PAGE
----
Centering Black Girlhood: Perspectives from Foster Care

Regina Dix and Martine Jones
Youth Collaboratory
Author Regina Dix as a young girl.

“You deserve safety.
You deserve protection.
You deserve love.
You deserve peace.
Breathe beloved.
Let's do it together. Right now!
Breathe in what I'm saying. Breathe out what you were thinking.
We tell the world they don't have to be anything but themselves to be worthy. And then we work until the stress is about to kill us to prove our worth. It's not just you. It’s not just us. It's the paradox of deeply melanated women. But right now I need you to hear me, because if we are still alive, then there is still hope to beat this thing.”

―Tarana Burke


I single-storied myself through most of my childhood and into my young adulthood. When I worked in an all-girls unit of a residential treatment facility, I subconsciously invited them into the same single story to which I had a personal subscription: that our Black skin carried limitations.

I longed for something I didn't have the words for but knew it had to exist. I wanted it for myself and for the young girls in care, many who looked like me that I worked with everyday.  What I later realized is I longed for things like equity, representation, psychological safety, joy, and liberation.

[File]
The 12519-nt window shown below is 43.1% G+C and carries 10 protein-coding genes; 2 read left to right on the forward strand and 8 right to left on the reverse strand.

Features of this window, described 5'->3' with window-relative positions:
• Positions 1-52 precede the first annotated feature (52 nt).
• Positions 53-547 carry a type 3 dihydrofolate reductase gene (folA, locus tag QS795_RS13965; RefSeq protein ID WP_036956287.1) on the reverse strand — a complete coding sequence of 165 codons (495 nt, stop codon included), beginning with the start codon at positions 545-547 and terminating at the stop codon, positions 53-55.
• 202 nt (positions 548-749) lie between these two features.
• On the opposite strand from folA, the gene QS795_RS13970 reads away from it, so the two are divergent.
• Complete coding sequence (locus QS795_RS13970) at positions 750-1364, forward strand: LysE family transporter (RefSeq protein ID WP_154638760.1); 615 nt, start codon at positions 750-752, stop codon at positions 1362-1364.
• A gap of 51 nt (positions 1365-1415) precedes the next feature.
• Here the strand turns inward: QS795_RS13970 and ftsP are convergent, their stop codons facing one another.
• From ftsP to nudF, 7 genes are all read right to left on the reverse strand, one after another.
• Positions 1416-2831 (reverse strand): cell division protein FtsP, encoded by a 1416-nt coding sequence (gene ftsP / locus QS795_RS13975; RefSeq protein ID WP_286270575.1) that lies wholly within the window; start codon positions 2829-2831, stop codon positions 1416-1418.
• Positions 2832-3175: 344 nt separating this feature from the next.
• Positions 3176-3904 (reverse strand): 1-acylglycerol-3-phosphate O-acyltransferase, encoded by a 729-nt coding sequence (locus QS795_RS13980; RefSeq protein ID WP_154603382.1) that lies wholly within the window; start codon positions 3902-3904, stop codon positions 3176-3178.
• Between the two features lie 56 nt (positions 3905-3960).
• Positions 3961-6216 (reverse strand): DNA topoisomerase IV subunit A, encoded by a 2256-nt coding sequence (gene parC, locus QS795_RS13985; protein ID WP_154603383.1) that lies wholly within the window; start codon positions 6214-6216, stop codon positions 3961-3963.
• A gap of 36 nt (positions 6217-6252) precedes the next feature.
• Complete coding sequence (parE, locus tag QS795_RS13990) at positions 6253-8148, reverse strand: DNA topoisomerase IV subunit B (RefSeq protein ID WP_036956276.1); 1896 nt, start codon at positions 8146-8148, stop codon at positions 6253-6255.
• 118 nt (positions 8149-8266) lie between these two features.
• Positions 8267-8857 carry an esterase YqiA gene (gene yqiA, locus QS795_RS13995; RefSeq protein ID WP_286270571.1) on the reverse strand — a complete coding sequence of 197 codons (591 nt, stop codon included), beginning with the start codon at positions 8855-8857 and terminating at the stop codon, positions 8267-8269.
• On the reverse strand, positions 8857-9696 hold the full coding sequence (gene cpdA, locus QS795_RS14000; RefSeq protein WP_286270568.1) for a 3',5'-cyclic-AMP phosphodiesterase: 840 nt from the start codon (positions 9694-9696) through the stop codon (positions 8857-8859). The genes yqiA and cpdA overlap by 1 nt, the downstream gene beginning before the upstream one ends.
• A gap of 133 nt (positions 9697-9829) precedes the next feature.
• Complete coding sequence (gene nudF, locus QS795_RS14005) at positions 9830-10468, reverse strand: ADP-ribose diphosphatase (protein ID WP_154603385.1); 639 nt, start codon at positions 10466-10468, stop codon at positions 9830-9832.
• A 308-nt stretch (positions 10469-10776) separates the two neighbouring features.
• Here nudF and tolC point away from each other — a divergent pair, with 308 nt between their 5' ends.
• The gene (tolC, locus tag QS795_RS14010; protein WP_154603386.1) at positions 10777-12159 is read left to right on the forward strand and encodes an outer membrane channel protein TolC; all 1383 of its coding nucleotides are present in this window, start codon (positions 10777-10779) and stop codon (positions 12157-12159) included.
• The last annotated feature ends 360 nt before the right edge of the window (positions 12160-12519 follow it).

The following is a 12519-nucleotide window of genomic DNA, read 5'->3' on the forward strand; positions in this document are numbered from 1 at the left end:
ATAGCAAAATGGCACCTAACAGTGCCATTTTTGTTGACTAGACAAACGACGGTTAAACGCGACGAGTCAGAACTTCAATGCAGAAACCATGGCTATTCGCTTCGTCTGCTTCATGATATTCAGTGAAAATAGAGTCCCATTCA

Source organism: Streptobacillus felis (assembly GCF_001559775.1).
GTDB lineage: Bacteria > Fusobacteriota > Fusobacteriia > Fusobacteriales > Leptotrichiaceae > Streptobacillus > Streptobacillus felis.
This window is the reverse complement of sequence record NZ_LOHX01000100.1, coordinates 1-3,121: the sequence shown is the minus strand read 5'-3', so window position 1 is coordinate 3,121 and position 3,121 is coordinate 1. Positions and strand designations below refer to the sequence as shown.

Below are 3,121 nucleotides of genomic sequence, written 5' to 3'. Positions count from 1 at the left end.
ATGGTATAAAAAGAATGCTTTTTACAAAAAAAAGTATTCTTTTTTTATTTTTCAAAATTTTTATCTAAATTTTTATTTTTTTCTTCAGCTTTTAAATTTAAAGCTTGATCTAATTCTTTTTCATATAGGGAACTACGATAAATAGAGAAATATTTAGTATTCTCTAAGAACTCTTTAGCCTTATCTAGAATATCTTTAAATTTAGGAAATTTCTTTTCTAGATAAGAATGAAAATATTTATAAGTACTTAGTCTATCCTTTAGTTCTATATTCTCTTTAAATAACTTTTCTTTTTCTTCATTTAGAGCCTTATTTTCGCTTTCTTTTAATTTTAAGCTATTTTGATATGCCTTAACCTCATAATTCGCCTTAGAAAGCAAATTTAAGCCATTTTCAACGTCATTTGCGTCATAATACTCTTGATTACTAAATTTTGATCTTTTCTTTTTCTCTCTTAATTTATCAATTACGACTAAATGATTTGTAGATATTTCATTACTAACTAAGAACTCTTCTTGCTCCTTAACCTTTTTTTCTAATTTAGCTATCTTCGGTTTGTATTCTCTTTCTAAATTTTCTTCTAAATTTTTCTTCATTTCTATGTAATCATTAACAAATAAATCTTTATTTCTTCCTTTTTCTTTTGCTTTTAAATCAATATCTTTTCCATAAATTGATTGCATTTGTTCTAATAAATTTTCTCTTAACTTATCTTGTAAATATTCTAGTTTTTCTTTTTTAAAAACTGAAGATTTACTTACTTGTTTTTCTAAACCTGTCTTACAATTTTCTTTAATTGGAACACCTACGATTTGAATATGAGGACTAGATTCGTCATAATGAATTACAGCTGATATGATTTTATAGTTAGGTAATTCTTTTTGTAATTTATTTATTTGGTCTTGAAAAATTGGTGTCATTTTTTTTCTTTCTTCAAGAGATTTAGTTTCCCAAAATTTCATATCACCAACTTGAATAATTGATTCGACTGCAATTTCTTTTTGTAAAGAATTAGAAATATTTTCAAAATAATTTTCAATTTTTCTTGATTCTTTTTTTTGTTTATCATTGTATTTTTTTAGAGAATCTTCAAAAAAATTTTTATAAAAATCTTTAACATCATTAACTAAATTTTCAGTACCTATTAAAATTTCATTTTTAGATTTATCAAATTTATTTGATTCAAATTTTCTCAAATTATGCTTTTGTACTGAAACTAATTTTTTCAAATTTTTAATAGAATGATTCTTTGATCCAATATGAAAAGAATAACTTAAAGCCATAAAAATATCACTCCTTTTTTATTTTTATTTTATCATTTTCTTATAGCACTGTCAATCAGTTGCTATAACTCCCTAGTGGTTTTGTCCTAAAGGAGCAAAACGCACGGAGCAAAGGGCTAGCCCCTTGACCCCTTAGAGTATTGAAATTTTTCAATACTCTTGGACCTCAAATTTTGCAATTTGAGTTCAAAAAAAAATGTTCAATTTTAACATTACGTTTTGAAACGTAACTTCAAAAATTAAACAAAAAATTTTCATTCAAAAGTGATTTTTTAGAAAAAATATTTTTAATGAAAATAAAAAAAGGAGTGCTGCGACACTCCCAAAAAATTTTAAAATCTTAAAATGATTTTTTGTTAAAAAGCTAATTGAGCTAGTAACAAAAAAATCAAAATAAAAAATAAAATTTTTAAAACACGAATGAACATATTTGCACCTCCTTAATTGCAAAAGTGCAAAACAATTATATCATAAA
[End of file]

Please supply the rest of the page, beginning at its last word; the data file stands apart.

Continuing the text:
When Martine and I began to work on an exploration of Black girlhood and foster care, she added something different and important to the conversation. 

As a former foster care youth, her lived expertise, while vastly different, had so many intersections with my own experiences. And while I wasn’t a former foster alumni, the authentic way that Martine brings her full self to this work brought me full circle to the time in my life when I didn’t have the words to describe or the vision to see the change I so desperately wanted to see in the world. Working with and learning from Martine has been a refreshing reminder that Black girl magic doesn’t exist in single stories.

Centering Black Girlhood: Perspectives from Foster Care became our passion project, birthed from experience, intersectionality, legacy, and liberation. Its content is not only a combination of history, best practices, and data, but also inspired by personal, lived expertise.

Overrepresented and Underserved

The disproportionate representation of Black girls in the foster care system is not a new phenomenon. It has persisted for decades, with little progress made in addressing this systemic issue.